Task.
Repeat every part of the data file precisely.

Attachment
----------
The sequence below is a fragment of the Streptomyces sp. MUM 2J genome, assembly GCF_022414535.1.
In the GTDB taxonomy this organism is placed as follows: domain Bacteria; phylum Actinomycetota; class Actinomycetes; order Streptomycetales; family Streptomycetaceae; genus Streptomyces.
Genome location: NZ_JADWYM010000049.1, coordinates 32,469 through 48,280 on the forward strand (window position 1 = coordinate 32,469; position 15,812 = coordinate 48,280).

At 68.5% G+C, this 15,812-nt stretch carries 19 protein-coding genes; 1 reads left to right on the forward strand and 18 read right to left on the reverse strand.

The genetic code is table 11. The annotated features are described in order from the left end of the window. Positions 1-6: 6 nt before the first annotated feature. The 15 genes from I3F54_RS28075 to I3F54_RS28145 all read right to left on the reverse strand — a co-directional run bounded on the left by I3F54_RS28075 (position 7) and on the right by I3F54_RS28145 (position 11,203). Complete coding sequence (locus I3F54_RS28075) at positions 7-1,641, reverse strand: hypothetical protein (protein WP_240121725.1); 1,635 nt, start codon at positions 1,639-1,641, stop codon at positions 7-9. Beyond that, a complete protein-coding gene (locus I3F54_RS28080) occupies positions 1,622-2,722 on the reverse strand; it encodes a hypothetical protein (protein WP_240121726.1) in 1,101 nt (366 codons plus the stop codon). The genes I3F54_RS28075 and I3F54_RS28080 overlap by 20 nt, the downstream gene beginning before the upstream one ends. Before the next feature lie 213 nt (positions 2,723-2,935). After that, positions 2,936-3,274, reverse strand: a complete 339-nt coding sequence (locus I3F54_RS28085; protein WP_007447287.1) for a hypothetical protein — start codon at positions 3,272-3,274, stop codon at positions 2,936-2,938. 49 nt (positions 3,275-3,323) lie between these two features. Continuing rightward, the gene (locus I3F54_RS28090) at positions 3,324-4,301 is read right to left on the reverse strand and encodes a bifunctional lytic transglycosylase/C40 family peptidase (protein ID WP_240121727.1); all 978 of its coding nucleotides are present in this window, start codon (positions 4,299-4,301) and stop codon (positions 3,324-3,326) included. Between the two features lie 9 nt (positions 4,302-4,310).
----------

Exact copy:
The sequence below is a fragment of the Streptomyces sp. MUM 2J genome, assembly GCF_022414535.1.
In the GTDB taxonomy this organism is placed as follows: domain Bacteria; phylum Actinomycetota; class Actinomycetes; order Streptomycetales; family Streptomycetaceae; genus Streptomyces.
Genome location: NZ_JADWYM010000049.1, coordinates 32,469 through 48,280 on the forward strand (window position 1 = coordinate 32,469; position 15,812 = coordinate 48,280).

At 68.5% G+C, this 15,812-nt stretch carries 19 protein-coding genes; 1 reads left to right on the forward strand and 18 read right to left on the reverse strand.

The genetic code is table 11. The annotated features are described in order from the left end of the window. Positions 1-6: 6 nt before the first annotated feature. The 15 genes from I3F54_RS28075 to I3F54_RS28145 all read right to left on the reverse strand — a co-directional run bounded on the left by I3F54_RS28075 (position 7) and on the right by I3F54_RS28145 (position 11,203). Complete coding sequence (locus I3F54_RS28075) at positions 7-1,641, reverse strand: hypothetical protein (protein WP_240121725.1); 1,635 nt, start codon at positions 1,639-1,641, stop codon at positions 7-9. Beyond that, a complete protein-coding gene (locus I3F54_RS28080) occupies positions 1,622-2,722 on the reverse strand; it encodes a hypothetical protein (protein WP_240121726.1) in 1,101 nt (366 codons plus the stop codon). The genes I3F54_RS28075 and I3F54_RS28080 overlap by 20 nt, the downstream gene beginning before the upstream one ends. Before the next feature lie 213 nt (positions 2,723-2,935). After that, positions 2,936-3,274, reverse strand: a complete 339-nt coding sequence (locus I3F54_RS28085; protein WP_007447287.1) for a hypothetical protein — start codon at positions 3,272-3,274, stop codon at positions 2,936-2,938. 49 nt (positions 3,275-3,323) lie between these two features. Continuing rightward, the gene (locus I3F54_RS28090) at positions 3,324-4,301 is read right to left on the reverse strand and encodes a bifunctional lytic transglycosylase/C40 family peptidase (protein ID WP_240121727.1); all 978 of its coding nucleotides are present in this window, start codon (positions 4,299-4,301) and stop codon (positions 3,324-3,326) included. Between the two features lie 9 nt (positions 4,302-4,310).